The fabled "$200 Neiman Marcus Chocolate Chip Cookie Recipe" is, to those with the right de-encryption program, a story of unspeakable perverts preying on the most vulnerable and at-risk members of our society. Namely, suckers.

Watch Your Wallet

Safesizing™ means watching our language and our wallets. Wal-Mart uses its clout to censor records. Ted Turner, master of ex post facto censorship, keeps America Safesized™ by protecting us from the David Cronenberg's Crash and Anjelica Huston's TV movie Bastard Out of Carolina.

Turner is understandably repelled by tales of car-crash fetishism and incest. After all, he lives in a part of the country noted for The Dukes of Hazzard and wreath-shaped family trees.

And where does one look for rebellion, then? To Madonna, a famed connoisseur of butts now content to gaze at her daughter's diapered rump? To Spike Lee, who just Safesized™ his career (pace the Wall Street Journal of Dec. 5, 1996) by creating a new ad agency, where he'll be lending Budweiser and McDonald's that street authority they need? To Melissa Etheridge and Dennis Rodman and--tease, tease, tease--Ellen DeGeneres, all three examples of John Waters' law, "Being gay isn't enough."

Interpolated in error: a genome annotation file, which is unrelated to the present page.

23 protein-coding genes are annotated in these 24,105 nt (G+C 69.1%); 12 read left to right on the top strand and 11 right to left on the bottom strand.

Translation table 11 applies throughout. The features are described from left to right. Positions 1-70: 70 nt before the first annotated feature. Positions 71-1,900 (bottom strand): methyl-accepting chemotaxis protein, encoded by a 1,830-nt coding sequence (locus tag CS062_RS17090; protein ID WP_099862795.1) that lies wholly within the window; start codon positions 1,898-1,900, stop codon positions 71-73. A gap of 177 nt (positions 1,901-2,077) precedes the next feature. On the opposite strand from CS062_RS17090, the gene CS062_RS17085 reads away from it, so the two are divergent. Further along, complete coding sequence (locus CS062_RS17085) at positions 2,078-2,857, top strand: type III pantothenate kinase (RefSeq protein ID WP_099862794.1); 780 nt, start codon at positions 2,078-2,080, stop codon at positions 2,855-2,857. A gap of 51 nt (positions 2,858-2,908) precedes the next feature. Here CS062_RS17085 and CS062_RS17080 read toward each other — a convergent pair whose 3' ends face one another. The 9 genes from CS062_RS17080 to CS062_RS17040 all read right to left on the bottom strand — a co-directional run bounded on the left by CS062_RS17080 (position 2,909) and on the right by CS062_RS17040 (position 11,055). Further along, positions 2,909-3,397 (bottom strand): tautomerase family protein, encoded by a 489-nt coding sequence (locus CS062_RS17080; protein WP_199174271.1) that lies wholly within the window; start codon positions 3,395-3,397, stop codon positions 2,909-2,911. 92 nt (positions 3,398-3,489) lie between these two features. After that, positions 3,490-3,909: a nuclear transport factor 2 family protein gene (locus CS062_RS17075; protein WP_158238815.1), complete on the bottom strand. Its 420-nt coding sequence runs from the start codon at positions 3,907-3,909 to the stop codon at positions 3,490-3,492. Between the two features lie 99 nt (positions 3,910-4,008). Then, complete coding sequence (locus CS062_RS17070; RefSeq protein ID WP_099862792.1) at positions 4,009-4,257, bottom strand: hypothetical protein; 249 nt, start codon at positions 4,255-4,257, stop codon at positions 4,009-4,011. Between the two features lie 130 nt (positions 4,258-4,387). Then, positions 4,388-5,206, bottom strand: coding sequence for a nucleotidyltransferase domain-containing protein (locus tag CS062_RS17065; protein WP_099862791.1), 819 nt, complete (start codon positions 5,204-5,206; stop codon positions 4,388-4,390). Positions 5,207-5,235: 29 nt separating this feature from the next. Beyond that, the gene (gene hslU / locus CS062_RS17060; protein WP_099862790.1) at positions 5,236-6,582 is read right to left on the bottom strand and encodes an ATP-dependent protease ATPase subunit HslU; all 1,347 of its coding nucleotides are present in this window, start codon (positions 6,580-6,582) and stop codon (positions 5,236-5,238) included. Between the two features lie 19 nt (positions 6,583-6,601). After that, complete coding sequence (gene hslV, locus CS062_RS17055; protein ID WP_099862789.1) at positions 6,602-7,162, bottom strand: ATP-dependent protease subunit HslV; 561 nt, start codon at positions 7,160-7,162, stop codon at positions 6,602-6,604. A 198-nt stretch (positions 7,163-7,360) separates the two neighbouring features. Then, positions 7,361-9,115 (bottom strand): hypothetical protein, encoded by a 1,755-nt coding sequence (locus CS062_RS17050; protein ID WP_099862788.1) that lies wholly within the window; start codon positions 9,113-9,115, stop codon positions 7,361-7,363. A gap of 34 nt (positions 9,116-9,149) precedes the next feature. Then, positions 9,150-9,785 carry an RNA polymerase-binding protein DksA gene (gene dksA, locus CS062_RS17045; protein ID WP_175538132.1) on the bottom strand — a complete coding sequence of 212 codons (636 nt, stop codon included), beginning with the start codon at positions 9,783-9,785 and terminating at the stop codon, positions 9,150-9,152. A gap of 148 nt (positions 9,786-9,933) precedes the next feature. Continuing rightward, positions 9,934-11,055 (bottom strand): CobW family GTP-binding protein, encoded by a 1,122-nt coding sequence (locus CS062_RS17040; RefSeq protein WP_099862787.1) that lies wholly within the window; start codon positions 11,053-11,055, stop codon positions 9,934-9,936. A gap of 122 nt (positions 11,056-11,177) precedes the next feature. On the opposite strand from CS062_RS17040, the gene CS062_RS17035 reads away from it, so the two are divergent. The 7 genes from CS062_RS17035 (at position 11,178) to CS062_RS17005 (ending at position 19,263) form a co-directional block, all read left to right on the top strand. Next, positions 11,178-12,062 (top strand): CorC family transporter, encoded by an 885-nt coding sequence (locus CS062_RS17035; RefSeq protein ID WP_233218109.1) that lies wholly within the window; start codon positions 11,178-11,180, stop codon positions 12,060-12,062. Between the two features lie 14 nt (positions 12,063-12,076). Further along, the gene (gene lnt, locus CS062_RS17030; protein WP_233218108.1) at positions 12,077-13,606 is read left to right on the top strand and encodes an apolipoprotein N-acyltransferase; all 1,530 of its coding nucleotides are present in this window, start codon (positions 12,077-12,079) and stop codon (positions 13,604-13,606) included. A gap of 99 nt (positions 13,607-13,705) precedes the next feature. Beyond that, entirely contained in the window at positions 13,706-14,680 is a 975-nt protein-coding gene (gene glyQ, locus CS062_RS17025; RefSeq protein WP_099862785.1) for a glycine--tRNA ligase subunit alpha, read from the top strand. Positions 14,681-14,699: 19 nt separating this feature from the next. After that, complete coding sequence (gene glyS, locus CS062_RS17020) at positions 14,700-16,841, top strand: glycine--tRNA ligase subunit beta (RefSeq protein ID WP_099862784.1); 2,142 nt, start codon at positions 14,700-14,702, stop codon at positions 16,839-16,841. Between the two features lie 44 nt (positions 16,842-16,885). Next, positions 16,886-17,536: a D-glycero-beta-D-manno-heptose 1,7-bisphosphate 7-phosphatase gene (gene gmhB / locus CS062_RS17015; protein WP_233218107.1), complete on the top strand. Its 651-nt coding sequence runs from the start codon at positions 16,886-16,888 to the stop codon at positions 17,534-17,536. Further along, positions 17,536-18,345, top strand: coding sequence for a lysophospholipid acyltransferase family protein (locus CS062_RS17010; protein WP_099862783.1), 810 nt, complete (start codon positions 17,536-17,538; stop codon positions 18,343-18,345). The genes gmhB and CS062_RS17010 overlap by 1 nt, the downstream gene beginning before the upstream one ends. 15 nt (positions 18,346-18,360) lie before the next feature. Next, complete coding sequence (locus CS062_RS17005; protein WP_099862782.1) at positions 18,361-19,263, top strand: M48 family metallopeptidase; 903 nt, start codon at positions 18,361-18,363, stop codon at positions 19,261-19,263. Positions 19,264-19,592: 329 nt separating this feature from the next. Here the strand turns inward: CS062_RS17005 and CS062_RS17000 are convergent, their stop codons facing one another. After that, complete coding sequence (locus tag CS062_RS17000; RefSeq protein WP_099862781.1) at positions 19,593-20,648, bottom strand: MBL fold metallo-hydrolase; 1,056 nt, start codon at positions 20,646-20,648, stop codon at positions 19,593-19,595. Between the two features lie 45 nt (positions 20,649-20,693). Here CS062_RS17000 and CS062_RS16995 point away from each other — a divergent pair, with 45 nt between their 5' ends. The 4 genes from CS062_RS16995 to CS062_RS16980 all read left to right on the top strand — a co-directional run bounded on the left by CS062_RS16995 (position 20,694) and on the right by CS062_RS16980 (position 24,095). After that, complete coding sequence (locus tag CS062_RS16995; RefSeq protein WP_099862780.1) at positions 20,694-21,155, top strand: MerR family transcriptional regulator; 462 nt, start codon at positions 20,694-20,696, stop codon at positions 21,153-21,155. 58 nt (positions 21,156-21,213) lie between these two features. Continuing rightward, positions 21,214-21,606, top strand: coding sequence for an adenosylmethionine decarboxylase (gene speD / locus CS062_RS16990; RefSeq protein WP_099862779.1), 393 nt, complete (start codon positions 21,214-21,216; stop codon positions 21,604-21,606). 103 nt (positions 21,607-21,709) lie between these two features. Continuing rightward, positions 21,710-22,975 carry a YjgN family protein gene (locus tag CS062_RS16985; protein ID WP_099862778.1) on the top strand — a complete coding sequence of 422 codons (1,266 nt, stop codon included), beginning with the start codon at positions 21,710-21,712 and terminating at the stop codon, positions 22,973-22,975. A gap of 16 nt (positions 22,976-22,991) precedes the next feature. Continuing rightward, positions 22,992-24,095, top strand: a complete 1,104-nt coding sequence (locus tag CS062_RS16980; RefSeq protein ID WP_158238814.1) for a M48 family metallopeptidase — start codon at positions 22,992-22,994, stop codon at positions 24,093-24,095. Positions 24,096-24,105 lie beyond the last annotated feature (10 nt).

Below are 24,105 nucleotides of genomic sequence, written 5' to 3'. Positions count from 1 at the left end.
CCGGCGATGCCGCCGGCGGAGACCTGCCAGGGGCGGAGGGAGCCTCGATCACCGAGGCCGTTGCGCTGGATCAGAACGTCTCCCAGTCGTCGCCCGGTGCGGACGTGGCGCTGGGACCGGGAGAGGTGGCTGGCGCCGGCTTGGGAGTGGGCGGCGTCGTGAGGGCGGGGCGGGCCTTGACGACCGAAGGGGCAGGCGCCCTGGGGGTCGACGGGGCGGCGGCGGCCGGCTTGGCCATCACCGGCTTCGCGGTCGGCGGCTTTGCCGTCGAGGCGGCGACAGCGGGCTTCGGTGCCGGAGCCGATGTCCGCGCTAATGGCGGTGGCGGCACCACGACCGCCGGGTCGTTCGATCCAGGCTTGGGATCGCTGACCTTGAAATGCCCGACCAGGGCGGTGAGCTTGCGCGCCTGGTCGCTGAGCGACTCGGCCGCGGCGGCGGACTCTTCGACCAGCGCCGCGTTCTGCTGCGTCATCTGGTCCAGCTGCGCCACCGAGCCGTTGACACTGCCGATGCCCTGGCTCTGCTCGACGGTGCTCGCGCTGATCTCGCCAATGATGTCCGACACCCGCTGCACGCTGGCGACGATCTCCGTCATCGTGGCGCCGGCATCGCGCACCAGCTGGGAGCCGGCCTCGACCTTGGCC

Arnold Schwarzenegger
Jingle All the Way to the Bank: Arnold Schwarzenegger made nice in 1996.

To the movies, to watch Schwarzenegger and Stallone getting all sensitive? To performance art, as practiced by Justine Bateman? (According to the AP, Bateman was at L.A.'s happening nightspot the Viper Lounge dressed in a cowgirl outfit, collecting toilet paper under her arm while saying, "Come to me, come to me" as an oblique protest against too-permissive immigration policies.)

Who could blame younger people who looked backward, slouching toward Safesized™ transgressions by smoking cigars, disinterring exotic dancers and listening to Mel Torme? (Trends for next year: pipe-smoking, long-line underwear, "bathrobe nation" designer pajamas, pot roast and golfing. Wake me up when they bring back wife swapping.)

Keeping the Bloodhounds at Bay

Safesizing™ means straightening up and getting married whether you like it or not. That publishing phenomena The Rules gave battle plans on how to land a man through deception, dissembling and manipulation.